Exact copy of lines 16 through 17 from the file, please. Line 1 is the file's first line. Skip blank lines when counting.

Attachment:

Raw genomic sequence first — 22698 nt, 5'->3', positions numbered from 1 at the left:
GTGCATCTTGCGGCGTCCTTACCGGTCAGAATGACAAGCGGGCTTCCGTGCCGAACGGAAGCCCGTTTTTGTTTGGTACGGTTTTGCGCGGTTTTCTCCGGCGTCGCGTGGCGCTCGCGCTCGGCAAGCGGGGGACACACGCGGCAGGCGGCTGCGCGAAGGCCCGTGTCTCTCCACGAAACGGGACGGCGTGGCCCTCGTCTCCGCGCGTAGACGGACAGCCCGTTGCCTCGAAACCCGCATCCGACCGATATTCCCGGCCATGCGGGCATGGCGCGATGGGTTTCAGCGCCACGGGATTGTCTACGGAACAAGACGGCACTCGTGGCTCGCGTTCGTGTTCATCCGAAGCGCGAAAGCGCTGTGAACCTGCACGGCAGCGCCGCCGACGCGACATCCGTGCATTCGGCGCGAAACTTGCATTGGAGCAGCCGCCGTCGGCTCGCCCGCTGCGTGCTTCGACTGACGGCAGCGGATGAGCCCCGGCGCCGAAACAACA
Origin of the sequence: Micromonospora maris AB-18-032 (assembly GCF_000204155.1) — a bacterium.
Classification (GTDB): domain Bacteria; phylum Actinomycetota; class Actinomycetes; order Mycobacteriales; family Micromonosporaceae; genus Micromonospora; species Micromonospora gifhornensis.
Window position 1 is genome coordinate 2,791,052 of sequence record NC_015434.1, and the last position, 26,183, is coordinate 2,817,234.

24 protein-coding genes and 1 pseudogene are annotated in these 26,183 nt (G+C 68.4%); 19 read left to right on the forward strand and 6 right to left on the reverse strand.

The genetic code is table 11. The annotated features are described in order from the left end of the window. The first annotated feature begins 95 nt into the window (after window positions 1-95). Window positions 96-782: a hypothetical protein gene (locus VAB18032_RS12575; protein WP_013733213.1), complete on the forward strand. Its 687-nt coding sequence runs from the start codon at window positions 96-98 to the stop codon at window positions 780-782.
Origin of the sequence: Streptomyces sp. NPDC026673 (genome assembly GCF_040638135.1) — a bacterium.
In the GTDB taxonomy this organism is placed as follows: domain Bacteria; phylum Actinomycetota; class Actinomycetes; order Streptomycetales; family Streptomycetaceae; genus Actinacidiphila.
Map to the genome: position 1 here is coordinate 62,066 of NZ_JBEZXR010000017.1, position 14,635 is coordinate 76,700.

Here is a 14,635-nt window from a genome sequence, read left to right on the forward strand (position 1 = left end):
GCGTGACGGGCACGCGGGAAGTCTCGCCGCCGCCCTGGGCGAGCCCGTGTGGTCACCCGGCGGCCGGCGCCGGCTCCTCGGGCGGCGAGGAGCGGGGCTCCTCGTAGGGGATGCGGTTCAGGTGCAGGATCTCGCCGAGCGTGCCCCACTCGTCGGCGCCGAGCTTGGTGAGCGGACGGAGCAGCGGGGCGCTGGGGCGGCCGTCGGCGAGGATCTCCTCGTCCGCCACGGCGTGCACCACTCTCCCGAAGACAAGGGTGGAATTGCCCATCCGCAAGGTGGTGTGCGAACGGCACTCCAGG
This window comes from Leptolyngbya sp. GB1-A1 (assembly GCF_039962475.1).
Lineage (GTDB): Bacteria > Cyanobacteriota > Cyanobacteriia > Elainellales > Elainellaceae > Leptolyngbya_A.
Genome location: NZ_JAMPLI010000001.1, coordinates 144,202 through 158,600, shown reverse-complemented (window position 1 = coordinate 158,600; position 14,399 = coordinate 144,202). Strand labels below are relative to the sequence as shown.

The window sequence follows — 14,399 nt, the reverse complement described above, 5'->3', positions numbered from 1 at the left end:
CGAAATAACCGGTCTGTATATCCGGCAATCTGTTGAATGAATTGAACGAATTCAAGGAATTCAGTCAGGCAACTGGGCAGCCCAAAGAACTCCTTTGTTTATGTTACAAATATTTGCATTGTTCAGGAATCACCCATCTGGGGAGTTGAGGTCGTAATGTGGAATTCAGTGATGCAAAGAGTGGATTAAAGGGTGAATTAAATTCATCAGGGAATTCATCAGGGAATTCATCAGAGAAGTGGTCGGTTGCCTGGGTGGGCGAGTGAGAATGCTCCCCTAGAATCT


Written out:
The window sequence follows — 14,399 nt, the reverse complement described above, 5'->3', positions numbered from 1 at the left end:
CGAAATAACCGGTCTGTATATCCGGCAATCTGTTGAATGAATTGAACGAATTCAAGGAATTCAGTCAGGCAACTGGGCAGCCCAAAGAACTCCTTTGTTTATGTTACAAATATTTGCATTGTTCAGGAATCACCCATCTGGGGAGTTGAGGTCGTAATGTGGAATTCAGTGATGCAAAGAGTGGATTAAAGGGTGAATTAAATTCATCAGGGAATTCATCAGGGAATTCATCAGAGAAGTGGTCGGTTGCCTGGGTGGGCGAGTGAGAATGCTCCCCTAGAATCT